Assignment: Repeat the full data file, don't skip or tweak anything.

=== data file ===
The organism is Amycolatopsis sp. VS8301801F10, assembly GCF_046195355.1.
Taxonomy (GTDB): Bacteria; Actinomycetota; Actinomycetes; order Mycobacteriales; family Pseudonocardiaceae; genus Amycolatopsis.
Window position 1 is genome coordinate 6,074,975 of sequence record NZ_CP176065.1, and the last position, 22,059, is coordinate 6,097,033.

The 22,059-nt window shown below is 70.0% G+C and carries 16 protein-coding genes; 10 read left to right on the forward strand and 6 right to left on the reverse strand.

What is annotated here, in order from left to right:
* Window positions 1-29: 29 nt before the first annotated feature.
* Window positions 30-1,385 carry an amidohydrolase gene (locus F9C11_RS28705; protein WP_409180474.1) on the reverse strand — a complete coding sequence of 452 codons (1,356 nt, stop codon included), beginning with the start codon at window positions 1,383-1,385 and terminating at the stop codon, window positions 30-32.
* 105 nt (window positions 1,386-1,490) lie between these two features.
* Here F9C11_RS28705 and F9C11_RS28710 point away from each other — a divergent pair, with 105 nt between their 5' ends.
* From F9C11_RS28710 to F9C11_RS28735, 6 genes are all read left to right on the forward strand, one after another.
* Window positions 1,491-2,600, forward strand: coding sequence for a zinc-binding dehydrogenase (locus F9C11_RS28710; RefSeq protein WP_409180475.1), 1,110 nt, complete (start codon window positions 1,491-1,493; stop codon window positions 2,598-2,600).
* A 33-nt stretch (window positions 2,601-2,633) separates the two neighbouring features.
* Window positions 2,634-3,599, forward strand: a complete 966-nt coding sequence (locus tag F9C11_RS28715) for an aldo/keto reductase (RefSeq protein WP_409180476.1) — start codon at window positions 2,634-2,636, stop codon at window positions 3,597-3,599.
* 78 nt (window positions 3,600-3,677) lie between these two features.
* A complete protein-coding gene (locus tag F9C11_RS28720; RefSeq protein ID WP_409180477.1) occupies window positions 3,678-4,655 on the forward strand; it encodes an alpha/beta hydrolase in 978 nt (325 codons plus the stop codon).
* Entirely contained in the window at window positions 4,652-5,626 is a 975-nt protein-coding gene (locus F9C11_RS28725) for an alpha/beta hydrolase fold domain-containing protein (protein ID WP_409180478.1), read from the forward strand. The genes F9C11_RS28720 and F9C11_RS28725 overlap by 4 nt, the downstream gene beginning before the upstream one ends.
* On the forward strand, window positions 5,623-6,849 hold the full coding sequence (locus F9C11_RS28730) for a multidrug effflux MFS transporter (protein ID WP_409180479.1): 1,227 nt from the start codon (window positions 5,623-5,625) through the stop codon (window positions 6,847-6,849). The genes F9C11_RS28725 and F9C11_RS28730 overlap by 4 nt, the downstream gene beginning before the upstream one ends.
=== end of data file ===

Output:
The organism is Amycolatopsis sp. VS8301801F10, assembly GCF_046195355.1.
Taxonomy (GTDB): Bacteria; Actinomycetota; Actinomycetes; order Mycobacteriales; family Pseudonocardiaceae; genus Amycolatopsis.
Window position 1 is genome coordinate 6,074,975 of sequence record NZ_CP176065.1, and the last position, 22,059, is coordinate 6,097,033.

The 22,059-nt window shown below is 70.0% G+C and carries 16 protein-coding genes; 10 read left to right on the forward strand and 6 right to left on the reverse strand.

What is annotated here, in order from left to right:
* Window positions 1-29: 29 nt before the first annotated feature.
* Window positions 30-1,385 carry an amidohydrolase gene (locus F9C11_RS28705; protein WP_409180474.1) on the reverse strand — a complete coding sequence of 452 codons (1,356 nt, stop codon included), beginning with the start codon at window positions 1,383-1,385 and terminating at the stop codon, window positions 30-32.
* 105 nt (window positions 1,386-1,490) lie between these two features.
* Here F9C11_RS28705 and F9C11_RS28710 point away from each other — a divergent pair, with 105 nt between their 5' ends.
* From F9C11_RS28710 to F9C11_RS28735, 6 genes are all read left to right on the forward strand, one after another.
* Window positions 1,491-2,600, forward strand: coding sequence for a zinc-binding dehydrogenase (locus F9C11_RS28710; RefSeq protein WP_409180475.1), 1,110 nt, complete (start codon window positions 1,491-1,493; stop codon window positions 2,598-2,600).
* A 33-nt stretch (window positions 2,601-2,633) separates the two neighbouring features.
* Window positions 2,634-3,599, forward strand: a complete 966-nt coding sequence (locus tag F9C11_RS28715) for an aldo/keto reductase (RefSeq protein WP_409180476.1) — start codon at window positions 2,634-2,636, stop codon at window positions 3,597-3,599.
* 78 nt (window positions 3,600-3,677) lie between these two features.
* A complete protein-coding gene (locus tag F9C11_RS28720; RefSeq protein ID WP_409180477.1) occupies window positions 3,678-4,655 on the forward strand; it encodes an alpha/beta hydrolase in 978 nt (325 codons plus the stop codon).
* Entirely contained in the window at window positions 4,652-5,626 is a 975-nt protein-coding gene (locus F9C11_RS28725) for an alpha/beta hydrolase fold domain-containing protein (protein ID WP_409180478.1), read from the forward strand. The genes F9C11_RS28720 and F9C11_RS28725 overlap by 4 nt, the downstream gene beginning before the upstream one ends.
* On the forward strand, window positions 5,623-6,849 hold the full coding sequence (locus F9C11_RS28730) for a multidrug effflux MFS transporter (protein ID WP_409180479.1): 1,227 nt from the start codon (window positions 5,623-5,625) through the stop codon (window positions 6,847-6,849). The genes F9C11_RS28725 and F9C11_RS28730 overlap by 4 nt, the downstream gene beginning before the upstream one ends.